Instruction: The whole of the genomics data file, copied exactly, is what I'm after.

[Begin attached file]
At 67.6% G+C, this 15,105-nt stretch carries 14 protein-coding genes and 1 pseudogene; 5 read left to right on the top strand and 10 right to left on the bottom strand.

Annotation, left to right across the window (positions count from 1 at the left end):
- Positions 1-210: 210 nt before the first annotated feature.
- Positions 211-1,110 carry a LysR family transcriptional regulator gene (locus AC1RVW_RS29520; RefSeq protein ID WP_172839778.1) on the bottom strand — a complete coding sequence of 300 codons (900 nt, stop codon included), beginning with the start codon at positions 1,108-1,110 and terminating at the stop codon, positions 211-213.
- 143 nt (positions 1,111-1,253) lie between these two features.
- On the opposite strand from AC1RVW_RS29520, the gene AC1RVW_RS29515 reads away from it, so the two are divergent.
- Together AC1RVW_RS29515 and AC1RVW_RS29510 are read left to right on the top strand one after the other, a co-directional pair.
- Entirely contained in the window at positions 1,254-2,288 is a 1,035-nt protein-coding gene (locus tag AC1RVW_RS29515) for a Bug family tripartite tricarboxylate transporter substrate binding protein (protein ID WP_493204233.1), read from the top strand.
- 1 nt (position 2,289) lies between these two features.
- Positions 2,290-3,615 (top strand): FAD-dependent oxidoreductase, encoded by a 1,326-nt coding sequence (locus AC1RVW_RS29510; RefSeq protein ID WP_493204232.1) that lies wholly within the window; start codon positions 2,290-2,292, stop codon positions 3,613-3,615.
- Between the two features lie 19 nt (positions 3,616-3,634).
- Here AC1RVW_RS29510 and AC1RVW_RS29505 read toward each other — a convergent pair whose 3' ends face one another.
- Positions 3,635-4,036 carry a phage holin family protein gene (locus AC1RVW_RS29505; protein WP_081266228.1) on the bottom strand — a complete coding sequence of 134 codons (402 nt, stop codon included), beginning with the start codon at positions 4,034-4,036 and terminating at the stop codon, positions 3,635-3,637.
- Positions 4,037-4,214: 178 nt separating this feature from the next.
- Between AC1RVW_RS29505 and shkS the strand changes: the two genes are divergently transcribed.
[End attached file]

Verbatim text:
At 67.6% G+C, this 15,105-nt stretch carries 14 protein-coding genes and 1 pseudogene; 5 read left to right on the top strand and 10 right to left on the bottom strand.

Annotation, left to right across the window (positions count from 1 at the left end):
- Positions 1-210: 210 nt before the first annotated feature.
- Positions 211-1,110 carry a LysR family transcriptional regulator gene (locus AC1RVW_RS29520; RefSeq protein ID WP_172839778.1) on the bottom strand — a complete coding sequence of 300 codons (900 nt, stop codon included), beginning with the start codon at positions 1,108-1,110 and terminating at the stop codon, positions 211-213.
- 143 nt (positions 1,111-1,253) lie between these two features.
- On the opposite strand from AC1RVW_RS29520, the gene AC1RVW_RS29515 reads away from it, so the two are divergent.
- Together AC1RVW_RS29515 and AC1RVW_RS29510 are read left to right on the top strand one after the other, a co-directional pair.
- Entirely contained in the window at positions 1,254-2,288 is a 1,035-nt protein-coding gene (locus tag AC1RVW_RS29515) for a Bug family tripartite tricarboxylate transporter substrate binding protein (protein ID WP_493204233.1), read from the top strand.
- 1 nt (position 2,289) lies between these two features.
- Positions 2,290-3,615 (top strand): FAD-dependent oxidoreductase, encoded by a 1,326-nt coding sequence (locus AC1RVW_RS29510; RefSeq protein ID WP_493204232.1) that lies wholly within the window; start codon positions 2,290-2,292, stop codon positions 3,613-3,615.
- Between the two features lie 19 nt (positions 3,616-3,634).
- Here AC1RVW_RS29510 and AC1RVW_RS29505 read toward each other — a convergent pair whose 3' ends face one another.
- Positions 3,635-4,036 carry a phage holin family protein gene (locus AC1RVW_RS29505; protein WP_081266228.1) on the bottom strand — a complete coding sequence of 134 codons (402 nt, stop codon included), beginning with the start codon at positions 4,034-4,036 and terminating at the stop codon, positions 3,635-3,637.
- Positions 4,037-4,214: 178 nt separating this feature from the next.
- Between AC1RVW_RS29505 and shkS the strand changes: the two genes are divergently transcribed.